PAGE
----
Going by the above provision, I would agree with Mr. Kizza that adjudication of cases involving recovery of land is not the preserve of the High Court alone. The jurisdiction of the High Court can be invoked by any party who has recovered land by decree of Court, including a Magistrate’s Court. The High Court would then, in any case not otherwise barred, invoke her powers to order the Registrar of Titles to cancel any certificate of title or instrument and cause rectification of the Register.


            It is the agreed position in many of the authorities provided that a Magistrate Court that issues an order of cancellation, can be moved by application to the High Court, to forward the record and decree to the High Court for consequential orders to be made. See for example, Isaka Semakula & Anor Vrs William Setimba HCCA No. 05/2013. Justice Musota advised in Sajjabi John Vrs Zziwa Charles HCCA No. 50/12(following Munobwa Muhamed Vrs Uganda Muslim Supreme Council HCCR No. 1/2006) that, the rationale of that section is that although the title could be subject to cancellation, the suit has been disposed of by a competent Court. The consequential order is made only after recovery of land to enable one to obtain registration and rectification of the Register in their favour and against the party previously so registered. See Andrea Lwanga Vrs Registrar of Titles (1980) HCB 24.


            In their plaint, the appellants sought (interalia) for a declaration that the suit land belonged to them and an order for cancellation of the 2nd respondent’s name from the title in their favour as beneficiaries of the deceased’s estate. In no uncertain terms, the appellants were seeking an order for the recovery of an interest in land which they pleaded they lost through fraud. The trial Magistrate had jurisdiction to adjudicate the matter and had he found in favour of the appellants, then it would have been open to them to engage the High Court to issue consequential orders to the Registrar of Titles to cancel the 2nd respondent’s title and rectify the Register of Titles. Thus the suit was not barred by any statute and the Learned Trial Magistrate had jurisdiction to hear it.


            The grounds of appeal would on that footing succeed


            My decision above notwithstanding, Mr. Nakueira in addition raised an objection that the appeal being one made against a ruling to determine preliminary objections raised against the suit, offends the provisions of Order 44 CPR. This is because no leave of the Magistrate or of this Court was sought before it was filed. Should this objection have merit, then the appeal would be barred by law.


            It was argued for the respondents and I agree that an order by a Magistrate under Order 7 rr 11(d) CPR is not appealable as of right. Appeals being creatures of statute, the jurisdiction of the High Court on appeal would automatically extend only to those decrees passed under Order 44rr 1 and 2 CPR. Mr. Kizza agreed with that position of the law but argued that the Learned Magistrate’s decision finally determined the matter and as such, an appeal against his order would be appealable as of right.


            The decision in Hwang Sung Ltd Vrs M. & D. Timber Merchants & Transporters Ltd (supra) is applicable to the facts of this case. In that case, the Supreme Court was considering an appeal against the order which dismissed a case under Order 7 rr 11(d) for being time barred. The Court considered the definition of a “decree” given in Section 2(c) CPA which provides that:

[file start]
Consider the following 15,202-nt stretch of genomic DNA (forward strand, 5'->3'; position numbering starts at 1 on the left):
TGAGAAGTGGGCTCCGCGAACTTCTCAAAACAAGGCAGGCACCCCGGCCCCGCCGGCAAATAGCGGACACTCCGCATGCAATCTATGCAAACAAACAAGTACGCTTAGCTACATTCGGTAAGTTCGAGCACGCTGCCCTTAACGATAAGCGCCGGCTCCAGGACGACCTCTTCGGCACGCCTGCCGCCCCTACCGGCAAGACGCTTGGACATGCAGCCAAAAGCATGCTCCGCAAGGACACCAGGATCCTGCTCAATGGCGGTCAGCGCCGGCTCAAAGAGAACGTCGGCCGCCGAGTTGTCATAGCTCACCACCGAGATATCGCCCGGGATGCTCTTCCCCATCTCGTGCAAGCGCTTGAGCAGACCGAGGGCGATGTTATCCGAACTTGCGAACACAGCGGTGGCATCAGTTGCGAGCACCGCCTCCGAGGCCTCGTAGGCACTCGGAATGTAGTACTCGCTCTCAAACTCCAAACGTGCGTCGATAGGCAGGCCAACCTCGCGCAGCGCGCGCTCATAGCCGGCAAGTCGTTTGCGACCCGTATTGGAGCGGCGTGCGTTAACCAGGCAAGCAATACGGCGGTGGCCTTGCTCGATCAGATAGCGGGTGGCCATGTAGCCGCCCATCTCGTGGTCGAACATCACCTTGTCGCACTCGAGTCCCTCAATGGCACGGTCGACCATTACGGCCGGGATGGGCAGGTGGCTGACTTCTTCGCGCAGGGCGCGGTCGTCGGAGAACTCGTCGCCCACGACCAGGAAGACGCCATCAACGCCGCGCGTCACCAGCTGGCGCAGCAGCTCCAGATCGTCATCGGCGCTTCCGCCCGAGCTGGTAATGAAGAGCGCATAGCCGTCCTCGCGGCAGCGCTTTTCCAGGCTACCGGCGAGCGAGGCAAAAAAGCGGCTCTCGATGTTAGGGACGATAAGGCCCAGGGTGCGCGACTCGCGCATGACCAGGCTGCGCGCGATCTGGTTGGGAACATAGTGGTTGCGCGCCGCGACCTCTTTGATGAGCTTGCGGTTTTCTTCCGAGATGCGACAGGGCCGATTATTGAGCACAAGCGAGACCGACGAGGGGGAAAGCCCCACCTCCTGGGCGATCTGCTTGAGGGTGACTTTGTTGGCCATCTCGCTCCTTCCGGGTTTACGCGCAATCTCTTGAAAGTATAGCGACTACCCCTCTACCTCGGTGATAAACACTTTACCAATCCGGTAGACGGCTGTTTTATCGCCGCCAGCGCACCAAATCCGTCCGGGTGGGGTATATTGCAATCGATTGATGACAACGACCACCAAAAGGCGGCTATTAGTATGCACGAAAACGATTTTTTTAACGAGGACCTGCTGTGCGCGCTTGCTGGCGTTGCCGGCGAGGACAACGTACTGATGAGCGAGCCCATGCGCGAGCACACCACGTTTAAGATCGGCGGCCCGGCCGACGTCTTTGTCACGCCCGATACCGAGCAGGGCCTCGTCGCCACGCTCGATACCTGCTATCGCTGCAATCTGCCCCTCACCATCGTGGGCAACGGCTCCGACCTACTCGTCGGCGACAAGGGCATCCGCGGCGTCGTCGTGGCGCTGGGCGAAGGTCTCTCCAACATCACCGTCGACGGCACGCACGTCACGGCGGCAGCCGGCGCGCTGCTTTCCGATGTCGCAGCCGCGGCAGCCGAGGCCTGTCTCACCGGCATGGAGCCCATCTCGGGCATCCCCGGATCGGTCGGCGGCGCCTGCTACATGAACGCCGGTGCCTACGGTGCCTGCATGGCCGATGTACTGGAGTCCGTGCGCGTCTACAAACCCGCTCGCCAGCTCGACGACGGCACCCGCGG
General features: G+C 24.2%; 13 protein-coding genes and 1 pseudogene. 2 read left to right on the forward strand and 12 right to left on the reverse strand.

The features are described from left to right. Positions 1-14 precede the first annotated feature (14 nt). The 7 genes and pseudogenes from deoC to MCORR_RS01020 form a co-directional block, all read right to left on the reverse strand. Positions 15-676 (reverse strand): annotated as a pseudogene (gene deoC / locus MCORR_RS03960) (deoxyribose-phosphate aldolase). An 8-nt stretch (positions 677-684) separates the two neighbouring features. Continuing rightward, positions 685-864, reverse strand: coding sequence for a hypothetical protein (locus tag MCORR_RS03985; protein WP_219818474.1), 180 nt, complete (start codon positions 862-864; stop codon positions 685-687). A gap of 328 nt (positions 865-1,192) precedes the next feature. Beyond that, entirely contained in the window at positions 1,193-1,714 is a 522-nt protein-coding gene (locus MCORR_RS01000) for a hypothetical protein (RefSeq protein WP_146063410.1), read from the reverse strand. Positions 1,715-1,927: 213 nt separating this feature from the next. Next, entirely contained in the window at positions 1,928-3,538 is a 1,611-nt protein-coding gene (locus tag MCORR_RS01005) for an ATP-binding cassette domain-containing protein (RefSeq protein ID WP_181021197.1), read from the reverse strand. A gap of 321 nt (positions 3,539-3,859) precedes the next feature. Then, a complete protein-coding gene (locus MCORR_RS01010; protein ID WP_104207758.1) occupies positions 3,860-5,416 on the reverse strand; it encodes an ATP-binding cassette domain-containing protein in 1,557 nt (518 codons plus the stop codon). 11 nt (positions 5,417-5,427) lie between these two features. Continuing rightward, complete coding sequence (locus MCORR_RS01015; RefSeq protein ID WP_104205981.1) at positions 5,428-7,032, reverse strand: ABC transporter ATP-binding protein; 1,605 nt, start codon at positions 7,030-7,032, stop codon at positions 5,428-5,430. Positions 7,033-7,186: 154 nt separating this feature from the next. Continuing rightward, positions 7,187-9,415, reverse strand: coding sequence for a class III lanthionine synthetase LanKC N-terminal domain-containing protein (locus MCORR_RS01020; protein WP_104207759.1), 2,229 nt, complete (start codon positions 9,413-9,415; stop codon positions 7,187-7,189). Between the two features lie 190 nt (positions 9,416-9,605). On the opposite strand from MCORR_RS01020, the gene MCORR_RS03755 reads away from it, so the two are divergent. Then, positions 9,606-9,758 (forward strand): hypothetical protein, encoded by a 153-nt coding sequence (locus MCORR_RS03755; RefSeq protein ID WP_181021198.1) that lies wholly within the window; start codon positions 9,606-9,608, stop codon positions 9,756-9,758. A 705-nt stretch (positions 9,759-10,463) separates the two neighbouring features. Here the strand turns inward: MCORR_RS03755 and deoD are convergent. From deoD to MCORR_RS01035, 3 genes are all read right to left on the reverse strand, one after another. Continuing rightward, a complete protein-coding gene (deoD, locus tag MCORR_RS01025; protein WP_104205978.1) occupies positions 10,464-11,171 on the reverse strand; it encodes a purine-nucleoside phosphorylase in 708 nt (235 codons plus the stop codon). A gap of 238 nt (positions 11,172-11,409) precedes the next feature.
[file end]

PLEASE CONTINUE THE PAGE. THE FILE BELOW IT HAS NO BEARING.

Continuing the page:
“decree means the formal expression of an adjudicating which, so far as regards the court expressing it, conclusively determines the rights of the parties with regard to any of the matters in controversyin the suit and may be either preliminary or final. It shall be deemed include the rejection of a plaint or writ and the determination of any question withinSection 34 and 92……”


            Justice Butera also considered the decision of the Court of Appeal of EA in South British Insec Co Ltd Vrs Mohamedali Taibji Ltd (1973) EA 210 which interpreted that section thus:

“If the decision conclusively determines the rights of the parties, then it would be a decree, otherwise it would be an order. If for instance portions of a plaint are struck out as being frivolous or vexatious, or if the suit is stayed, sucha decision would be an order, whereas if a suit is dismissed with costs, that could be a decree. A decree is appealable, and an order made in terms of Order 6 rr 29 is appealable also.”


He then went on to advise that interpretation of the provisions in Section 2 of the CPA should take precedence over those in Order 44 rr 2 CPR because the former being a principle legislation, takes precedence over the latter.


            Similarly in this case, the Magistrate dismissed the suit on the preliminary ground that his Court had no jurisdiction to entertain the matter and ordered costs in favour of the respondents. Although he made an additional order (per curiam) that the appellants can file a fresh suit in the High Court, his decision wholly determined the matters in controversy before him, and would thus be deemed to be a decree and not an order of his Court. His decision which is envisaged to be a decree under Section 2(c) CPA, is appealable as of right without first seeking leave. I would accordingly overrule Mr. Nakueira’s objection.


            I note that Mr. Nkueira submitted, and it was conceded by Mr. Kizza that subsequent to filing this appeal, the appellants filed a suit in the High Court on the same facts and seeking similar orders, with the only new matter being the addition of the Registrar of Titles as a defendant. The effect of the suit is that the appellants are seeking a similar remedy in two different courts which is against the policy of court. Mr. Kizza explained that this anomaly may have been due to inadequate legal advice, and considerations were being made to withdraw the suit in the High Court. Be it as it may, the suit in the High Court would not prevent my court from making a decision on this appeal which was filed first in time. Should the appellants choose or fail to withdraw it, that issue can be raised when the suit is called to hearing and appropriate orders made.


            In summary I have agreed with Mr. Kizza that the Learned Magistrate was clothed with jurisdiction to hear the matter and the appellants did not require leave of Court to file this appeal. The appeal accordingly succeeds and I make the following orders

  1. The ruling of His Worship Peter Mutala dated 18/5/2016 and all orders therein are set aside
  2. Civil Suit No. 030/2012 is reinstated and shall be heard by another Magistrate
  3. The appellants are granted costs of this appeal and of the court below.

I further direct that the record be returned to the Magistrate’s Court in Jinja for my order to take effect.


I so order.